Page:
Every time I attend funeral services for an Old Order Mennonite family member or friend, I wish those “outside” could experience their death rituals, rich with culture, community, and faith. The horse-drawn hearse and the four-part-harmony singing make me cry every time.
This week I attended the funeral for my great Aunt Mary. Later that evening, I wrote this poem about the graveside portion of the service.
Regina Cyzick Harlow
From Aunt Mary Beery’s funeral
Dirt onto the coffin
Filling the grave
Formed from dust
To dust returning
Discretely wiping tears
Faint florals blend
And moth balls
Wafting on the breeze
Inhaling the promise
Of Living Hope
For those unfamiliar with Old Order Mennonites, they are often confused with Amish because they drive horse and buggy, dress plainly, and live simple agrarian lives. My family and I were raised in the Old Order Mennonite faith, and while I had my reasons for leaving as a young adult, I hold many things and people dear from their community.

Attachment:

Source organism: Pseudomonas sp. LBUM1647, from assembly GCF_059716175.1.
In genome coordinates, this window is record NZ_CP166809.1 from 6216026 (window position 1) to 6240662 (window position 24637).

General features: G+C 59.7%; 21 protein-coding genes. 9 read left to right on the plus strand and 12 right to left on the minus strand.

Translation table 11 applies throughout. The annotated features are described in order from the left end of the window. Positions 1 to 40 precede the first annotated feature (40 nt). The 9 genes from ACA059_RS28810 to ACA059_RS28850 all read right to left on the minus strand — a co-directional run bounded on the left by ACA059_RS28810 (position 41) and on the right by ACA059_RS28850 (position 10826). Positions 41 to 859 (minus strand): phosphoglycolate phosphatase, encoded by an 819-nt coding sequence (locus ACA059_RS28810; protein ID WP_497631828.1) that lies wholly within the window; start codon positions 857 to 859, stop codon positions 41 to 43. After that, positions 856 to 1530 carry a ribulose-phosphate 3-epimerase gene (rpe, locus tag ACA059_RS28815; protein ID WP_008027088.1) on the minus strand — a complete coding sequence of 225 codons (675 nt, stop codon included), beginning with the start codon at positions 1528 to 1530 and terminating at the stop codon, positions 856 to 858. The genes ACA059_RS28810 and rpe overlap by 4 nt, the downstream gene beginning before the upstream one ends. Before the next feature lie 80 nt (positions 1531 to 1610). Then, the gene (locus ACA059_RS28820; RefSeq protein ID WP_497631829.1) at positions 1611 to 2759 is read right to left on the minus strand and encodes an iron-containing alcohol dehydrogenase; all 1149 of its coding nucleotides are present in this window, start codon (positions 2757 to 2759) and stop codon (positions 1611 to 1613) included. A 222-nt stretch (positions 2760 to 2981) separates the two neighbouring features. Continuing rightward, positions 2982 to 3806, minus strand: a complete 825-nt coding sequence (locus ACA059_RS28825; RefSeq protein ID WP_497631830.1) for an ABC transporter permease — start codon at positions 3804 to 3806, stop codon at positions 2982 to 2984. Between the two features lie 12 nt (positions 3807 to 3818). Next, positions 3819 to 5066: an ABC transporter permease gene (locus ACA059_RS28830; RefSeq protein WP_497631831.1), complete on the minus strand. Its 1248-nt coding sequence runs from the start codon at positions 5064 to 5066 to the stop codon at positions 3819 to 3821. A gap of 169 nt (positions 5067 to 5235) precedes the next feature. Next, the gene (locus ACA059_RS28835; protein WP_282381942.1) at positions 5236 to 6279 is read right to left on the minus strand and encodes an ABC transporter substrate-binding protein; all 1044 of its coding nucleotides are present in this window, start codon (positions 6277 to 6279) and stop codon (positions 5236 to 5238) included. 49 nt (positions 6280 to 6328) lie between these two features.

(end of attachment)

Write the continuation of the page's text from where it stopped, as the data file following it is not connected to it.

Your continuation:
My friend, Ava, wrote an in-depth article about their death rituals here. She captures the essence of what happens at the time of death through the funeral in vivid beautiful detail.
Here is a link to a photography essay of an Old Order Mennonite Family by a friend of mine, of life-long family friends/neighbors.
2 thoughts on “Living Hope in Death”
Love your poem, it’s beautiful! I was raised Old Order as well, and hubby is from the “outside” 😉 He dearly loves to go to Old Order funerals with me. 🙂
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Thank you, Jeanette. I’m glad you liked the poem.